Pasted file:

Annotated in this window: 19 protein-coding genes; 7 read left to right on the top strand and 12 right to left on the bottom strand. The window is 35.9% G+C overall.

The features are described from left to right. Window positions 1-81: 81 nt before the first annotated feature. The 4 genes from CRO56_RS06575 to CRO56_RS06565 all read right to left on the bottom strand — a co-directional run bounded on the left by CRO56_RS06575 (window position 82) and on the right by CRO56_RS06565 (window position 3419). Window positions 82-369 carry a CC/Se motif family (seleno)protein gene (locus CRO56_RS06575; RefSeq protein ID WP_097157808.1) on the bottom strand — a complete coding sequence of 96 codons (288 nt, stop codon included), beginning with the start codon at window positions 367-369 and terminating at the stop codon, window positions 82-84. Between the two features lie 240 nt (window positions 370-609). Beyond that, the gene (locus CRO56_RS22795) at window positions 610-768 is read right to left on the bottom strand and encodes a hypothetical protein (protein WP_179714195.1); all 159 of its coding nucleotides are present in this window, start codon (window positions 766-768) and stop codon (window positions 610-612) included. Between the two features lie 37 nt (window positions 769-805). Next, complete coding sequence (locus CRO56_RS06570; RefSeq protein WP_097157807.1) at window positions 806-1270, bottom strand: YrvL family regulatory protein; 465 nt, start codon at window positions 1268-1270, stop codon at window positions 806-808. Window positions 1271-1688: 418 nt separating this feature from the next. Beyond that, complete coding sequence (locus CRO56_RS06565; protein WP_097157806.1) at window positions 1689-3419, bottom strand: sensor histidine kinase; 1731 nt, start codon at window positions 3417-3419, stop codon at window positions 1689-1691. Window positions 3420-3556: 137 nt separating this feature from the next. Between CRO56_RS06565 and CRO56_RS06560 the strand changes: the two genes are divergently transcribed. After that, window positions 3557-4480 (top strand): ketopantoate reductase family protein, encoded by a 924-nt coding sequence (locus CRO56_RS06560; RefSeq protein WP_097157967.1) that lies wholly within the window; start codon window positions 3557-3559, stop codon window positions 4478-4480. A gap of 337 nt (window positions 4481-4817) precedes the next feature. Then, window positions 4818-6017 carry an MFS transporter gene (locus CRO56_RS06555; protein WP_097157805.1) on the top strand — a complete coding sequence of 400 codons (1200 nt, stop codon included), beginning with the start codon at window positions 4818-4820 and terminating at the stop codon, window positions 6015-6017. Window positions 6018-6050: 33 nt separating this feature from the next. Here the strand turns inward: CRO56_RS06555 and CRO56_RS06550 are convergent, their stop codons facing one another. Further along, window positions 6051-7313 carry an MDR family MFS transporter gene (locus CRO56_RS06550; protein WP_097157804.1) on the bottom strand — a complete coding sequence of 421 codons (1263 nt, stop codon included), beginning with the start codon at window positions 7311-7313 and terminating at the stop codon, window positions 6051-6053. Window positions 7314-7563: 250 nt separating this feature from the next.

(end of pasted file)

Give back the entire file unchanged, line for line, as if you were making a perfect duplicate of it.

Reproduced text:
Annotated in this window: 19 protein-coding genes; 7 read left to right on the top strand and 12 right to left on the bottom strand. The window is 35.9% G+C overall.

The features are described from left to right. Window positions 1-81: 81 nt before the first annotated feature. The 4 genes from CRO56_RS06575 to CRO56_RS06565 all read right to left on the bottom strand — a co-directional run bounded on the left by CRO56_RS06575 (window position 82) and on the right by CRO56_RS06565 (window position 3419). Window positions 82-369 carry a CC/Se motif family (seleno)protein gene (locus CRO56_RS06575; RefSeq protein ID WP_097157808.1) on the bottom strand — a complete coding sequence of 96 codons (288 nt, stop codon included), beginning with the start codon at window positions 367-369 and terminating at the stop codon, window positions 82-84. Between the two features lie 240 nt (window positions 370-609). Beyond that, the gene (locus CRO56_RS22795) at window positions 610-768 is read right to left on the bottom strand and encodes a hypothetical protein (protein WP_179714195.1); all 159 of its coding nucleotides are present in this window, start codon (window positions 766-768) and stop codon (window positions 610-612) included. Between the two features lie 37 nt (window positions 769-805). Next, complete coding sequence (locus CRO56_RS06570; RefSeq protein WP_097157807.1) at window positions 806-1270, bottom strand: YrvL family regulatory protein; 465 nt, start codon at window positions 1268-1270, stop codon at window positions 806-808. Window positions 1271-1688: 418 nt separating this feature from the next. Beyond that, complete coding sequence (locus CRO56_RS06565; protein WP_097157806.1) at window positions 1689-3419, bottom strand: sensor histidine kinase; 1731 nt, start codon at window positions 3417-3419, stop codon at window positions 1689-1691. Window positions 3420-3556: 137 nt separating this feature from the next. Between CRO56_RS06565 and CRO56_RS06560 the strand changes: the two genes are divergently transcribed. After that, window positions 3557-4480 (top strand): ketopantoate reductase family protein, encoded by a 924-nt coding sequence (locus CRO56_RS06560; RefSeq protein WP_097157967.1) that lies wholly within the window; start codon window positions 3557-3559, stop codon window positions 4478-4480. A gap of 337 nt (window positions 4481-4817) precedes the next feature. Then, window positions 4818-6017 carry an MFS transporter gene (locus CRO56_RS06555; protein WP_097157805.1) on the top strand — a complete coding sequence of 400 codons (1200 nt, stop codon included), beginning with the start codon at window positions 4818-4820 and terminating at the stop codon, window positions 6015-6017. Window positions 6018-6050: 33 nt separating this feature from the next. Here the strand turns inward: CRO56_RS06555 and CRO56_RS06550 are convergent, their stop codons facing one another. Further along, window positions 6051-7313 carry an MDR family MFS transporter gene (locus CRO56_RS06550; protein WP_097157804.1) on the bottom strand — a complete coding sequence of 421 codons (1263 nt, stop codon included), beginning with the start codon at window positions 7311-7313 and terminating at the stop codon, window positions 6051-6053. Window positions 7314-7563: 250 nt separating this feature from the next.